Goliad County commissioners' meeting is all talk, no action
April 10, 2014 at 11 p.m.
Updated April 9, 2014 at 11:10 p.m.
If you go
• WHAT: Commissioners Court
• WHEN: 9 a.m. Monday
• WHERE: 127 North Courthouse Square, Goliad
GOLIAD - After more than three hours behind closed doors, the Goliad County Commissioners Court ended Thursday without a decision over a 2-week-old issue.
On March 27, the medical directors for Goliad County Emergency Medical Service sent a letter to the commissioners, the county judge and county attorney, offering an ultimatum: Either the Goliad County EMS administrator, Peggy Fonseca, needed to go, or they would. But at least one commissioner did not receive the letter, and when he did, it had been tampered with.
In the letter to County Attorney Rob Baiamonte, Drs. Mark Heard and Claire Zengerle said they recently found "discrepencies and inconsistencies with the protocols" for Goliad ambulances that if discovered by the Texas Department of State Health Services would result in fines or the loss of Goliad County's EMS license.
After receiving the letter, three commissioners called for a special meeting. But as the commissioners began an executive session, or closed meeting, Thursday, the county attorney was kept out.
"He doesn't get to make that call," Baiamonte said of County Judge David Bowman's decision to exclude him from the meeting.
The commissioners and Fonseca were represented in the session by the same attorney with the Texas Association of Counties.
It is not unusual for commissioners to receive legal council from the association on this sort of issue, Bowman said. Baiamonte has been the county attorney for 14 years and has never been excluded from an executive session, Baiamonte said. For commissioners to be represented by an attorney other than the county attorney, a majority of the commissioners has to approve it, he said.
A vote to use the association's attorney did not occur.
Neither Heard nor Zengerle would comment about the closed-door meeting or their letter. Before Thursday's meeting, Bowman had already added items to the agenda for Monday's meeting to discuss and/or take action to accept the resignation of the medical directors and to discuss and/or take action to approve Dr. Sharon Malone as the county's new medical director.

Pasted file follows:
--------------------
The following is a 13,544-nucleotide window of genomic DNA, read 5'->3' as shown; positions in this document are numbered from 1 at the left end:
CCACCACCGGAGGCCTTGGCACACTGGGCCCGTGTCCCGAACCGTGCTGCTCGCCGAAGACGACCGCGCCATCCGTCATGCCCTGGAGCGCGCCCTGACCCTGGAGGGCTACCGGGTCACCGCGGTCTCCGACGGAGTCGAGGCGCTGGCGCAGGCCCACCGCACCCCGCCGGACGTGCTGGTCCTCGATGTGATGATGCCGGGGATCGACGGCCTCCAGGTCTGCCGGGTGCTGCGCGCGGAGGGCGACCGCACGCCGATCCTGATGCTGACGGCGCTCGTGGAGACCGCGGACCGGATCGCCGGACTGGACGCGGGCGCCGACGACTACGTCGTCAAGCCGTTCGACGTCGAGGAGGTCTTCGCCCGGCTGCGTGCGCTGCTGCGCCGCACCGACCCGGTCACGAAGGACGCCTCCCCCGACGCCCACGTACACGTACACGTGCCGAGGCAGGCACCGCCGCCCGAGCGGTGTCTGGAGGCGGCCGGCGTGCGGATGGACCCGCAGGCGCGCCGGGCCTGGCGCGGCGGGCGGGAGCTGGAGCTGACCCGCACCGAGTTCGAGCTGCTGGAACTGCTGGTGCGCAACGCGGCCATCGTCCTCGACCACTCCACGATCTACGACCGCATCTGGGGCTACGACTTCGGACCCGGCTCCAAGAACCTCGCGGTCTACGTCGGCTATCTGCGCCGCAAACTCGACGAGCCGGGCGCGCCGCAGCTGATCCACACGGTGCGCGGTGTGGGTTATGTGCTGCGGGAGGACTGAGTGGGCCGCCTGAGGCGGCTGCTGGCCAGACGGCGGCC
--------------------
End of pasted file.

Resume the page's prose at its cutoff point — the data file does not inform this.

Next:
"Sometimes, things are put on the agenda, and we don't take action on them," Bowman said about the agenda items.
A closed discussion about Fonseca will continue Monday after the commissioners court meeting, Bowman said.
After Thursday's meeting, Precinct 4 Commissioner Ted Long filed a complaint with the sheriff's office about mail tampering.
Two weeks ago, Zengerle told Long to expect a letter March 31 delivered to the same post office box where the judge also gets his mail, Long said.
Long did not receive a letter, but Bowman did March 31.
On April 2, Long was told he received a letter. When Long collected the letter, he found that it had been taken out of an envelope and attached to two documents: a letter from the Department of State Health Services stating that the agency had done a surprise inspection of Goliad County EMS in December and a copy of the inspection report.
The documents indicated that no discrepancies were found, Long said.
Long called the inspector on the DSHS report and asked him about the thoroughness of the inspection. He was told that the inspection was cursory, he said.
"My mail was opened and tampered with. It's very disturbing," Long said Thursday.
Zengerle met with the EMS administrator and the EMS crew March 24 to explain the protocol discrepancies, according to the letter from Zengerle and Heard.
"I did not receive an explanation from the EMS administrator that was acceptable or even believable," the letter said.
"I'm confident we'll find a resolution to this," Fonseca said after Thursday's meeting was dismissed.